The X-XSS-Protection HTTP header is used to prevent XSS.

Is that header directly related to the anti-XSS filter in browser?

During a mission, I found that Chrome & IE blocked a XSS attack but no X-XSS-Protection HTTP header or CSP were present.

Is this normal behaviour?

2 Answers 2


Is that header directly related to the anti-XSS filter in browser?


The idea is that a value of 0 disables the filter, and 1 enables the filter. An additional mode directive may - and should - be used to completely block rendering of a page if an attack is detected.

In practice, not all browsers implement the header that way. Chrome for example does not allow enabling of the filter.

Is [blocking without the header] a normal behaviour?

Yes, current versions of Chrome and IE enable the filter by default.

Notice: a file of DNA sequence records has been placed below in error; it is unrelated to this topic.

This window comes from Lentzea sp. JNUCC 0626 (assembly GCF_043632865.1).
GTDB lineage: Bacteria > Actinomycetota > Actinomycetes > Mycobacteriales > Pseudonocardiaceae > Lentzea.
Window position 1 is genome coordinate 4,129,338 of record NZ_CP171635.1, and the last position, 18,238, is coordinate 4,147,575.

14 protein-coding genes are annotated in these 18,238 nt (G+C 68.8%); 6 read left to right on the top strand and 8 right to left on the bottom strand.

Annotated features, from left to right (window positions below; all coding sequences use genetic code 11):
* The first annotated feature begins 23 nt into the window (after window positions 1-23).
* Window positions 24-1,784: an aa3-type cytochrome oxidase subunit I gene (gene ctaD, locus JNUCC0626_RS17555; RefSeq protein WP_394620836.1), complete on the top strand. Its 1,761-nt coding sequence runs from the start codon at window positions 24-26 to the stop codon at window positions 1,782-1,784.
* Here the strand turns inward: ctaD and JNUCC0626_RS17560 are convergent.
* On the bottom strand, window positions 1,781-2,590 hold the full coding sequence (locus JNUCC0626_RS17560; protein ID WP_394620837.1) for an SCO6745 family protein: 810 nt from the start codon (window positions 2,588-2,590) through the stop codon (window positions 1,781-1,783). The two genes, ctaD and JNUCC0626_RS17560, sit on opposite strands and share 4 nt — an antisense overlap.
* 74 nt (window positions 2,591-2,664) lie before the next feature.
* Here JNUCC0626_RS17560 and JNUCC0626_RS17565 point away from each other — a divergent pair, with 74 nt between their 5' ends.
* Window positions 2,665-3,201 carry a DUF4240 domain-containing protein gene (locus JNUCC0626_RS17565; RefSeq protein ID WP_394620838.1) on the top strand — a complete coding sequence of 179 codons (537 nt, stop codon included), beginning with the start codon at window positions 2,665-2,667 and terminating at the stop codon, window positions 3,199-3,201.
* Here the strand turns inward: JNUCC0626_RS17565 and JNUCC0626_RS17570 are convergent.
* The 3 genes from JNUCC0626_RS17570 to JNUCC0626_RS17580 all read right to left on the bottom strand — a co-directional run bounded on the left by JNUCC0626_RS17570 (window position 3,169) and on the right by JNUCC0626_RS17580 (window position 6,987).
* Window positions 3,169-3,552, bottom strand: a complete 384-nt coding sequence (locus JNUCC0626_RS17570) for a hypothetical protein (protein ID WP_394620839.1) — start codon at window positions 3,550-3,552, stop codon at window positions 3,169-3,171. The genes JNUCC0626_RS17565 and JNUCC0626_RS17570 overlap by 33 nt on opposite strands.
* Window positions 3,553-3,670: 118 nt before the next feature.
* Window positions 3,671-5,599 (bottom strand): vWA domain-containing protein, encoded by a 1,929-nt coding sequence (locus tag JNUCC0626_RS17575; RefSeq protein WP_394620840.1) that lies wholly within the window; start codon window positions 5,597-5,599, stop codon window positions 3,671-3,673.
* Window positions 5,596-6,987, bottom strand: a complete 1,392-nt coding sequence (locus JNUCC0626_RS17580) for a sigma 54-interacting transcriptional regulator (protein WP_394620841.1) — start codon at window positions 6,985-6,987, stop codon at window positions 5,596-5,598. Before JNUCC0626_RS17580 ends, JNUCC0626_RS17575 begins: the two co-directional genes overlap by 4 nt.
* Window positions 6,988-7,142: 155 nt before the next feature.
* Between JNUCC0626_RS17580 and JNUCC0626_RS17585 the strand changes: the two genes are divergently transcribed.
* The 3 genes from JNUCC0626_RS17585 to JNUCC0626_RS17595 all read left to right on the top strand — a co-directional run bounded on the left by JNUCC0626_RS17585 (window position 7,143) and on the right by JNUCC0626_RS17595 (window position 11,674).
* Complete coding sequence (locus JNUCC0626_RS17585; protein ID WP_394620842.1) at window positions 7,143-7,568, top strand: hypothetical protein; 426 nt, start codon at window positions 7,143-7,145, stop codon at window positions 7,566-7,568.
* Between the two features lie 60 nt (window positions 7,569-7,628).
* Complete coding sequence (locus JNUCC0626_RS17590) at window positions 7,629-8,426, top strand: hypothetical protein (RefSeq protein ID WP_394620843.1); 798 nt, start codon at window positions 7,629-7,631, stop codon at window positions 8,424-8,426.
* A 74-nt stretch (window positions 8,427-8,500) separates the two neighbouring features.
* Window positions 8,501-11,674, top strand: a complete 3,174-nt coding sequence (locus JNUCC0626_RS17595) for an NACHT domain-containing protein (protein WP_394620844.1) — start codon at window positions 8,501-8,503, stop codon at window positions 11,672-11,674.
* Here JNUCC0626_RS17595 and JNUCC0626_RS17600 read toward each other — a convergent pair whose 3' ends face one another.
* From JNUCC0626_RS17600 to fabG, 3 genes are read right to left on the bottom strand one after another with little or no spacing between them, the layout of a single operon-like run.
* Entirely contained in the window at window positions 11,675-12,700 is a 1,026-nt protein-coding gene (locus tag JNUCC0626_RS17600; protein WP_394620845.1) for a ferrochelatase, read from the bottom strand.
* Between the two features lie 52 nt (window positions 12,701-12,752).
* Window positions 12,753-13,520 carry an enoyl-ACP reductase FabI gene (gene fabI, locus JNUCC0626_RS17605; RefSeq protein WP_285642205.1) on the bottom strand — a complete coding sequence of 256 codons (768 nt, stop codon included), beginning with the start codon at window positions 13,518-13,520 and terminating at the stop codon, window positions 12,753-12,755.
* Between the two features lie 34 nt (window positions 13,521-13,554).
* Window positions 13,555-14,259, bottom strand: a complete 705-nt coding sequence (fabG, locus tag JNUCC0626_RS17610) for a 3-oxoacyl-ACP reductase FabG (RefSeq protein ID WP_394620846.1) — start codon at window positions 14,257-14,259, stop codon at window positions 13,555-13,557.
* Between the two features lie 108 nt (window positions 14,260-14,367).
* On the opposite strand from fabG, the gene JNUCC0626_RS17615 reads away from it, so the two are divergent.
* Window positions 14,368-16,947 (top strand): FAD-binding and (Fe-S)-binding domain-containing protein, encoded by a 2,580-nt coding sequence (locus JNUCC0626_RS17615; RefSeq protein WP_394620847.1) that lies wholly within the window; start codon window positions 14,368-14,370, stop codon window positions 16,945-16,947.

Yes, it's the same thing. Generally, though, the browser default is "on" - the equivalent of X-XSS-Protection: 1, so failing to include it doesn't make any difference.

You can use it to disable the browser based protections in some cases. This can be useful if you want XSS type payloads to be sent to the server for some reason. Examples of this could include admin pages allowing for the addition of JavaScript content, sites that are used for XSS training exercises, or developers who have made use of techniques which are blocked by browser protections and don't want to rewrite the code.

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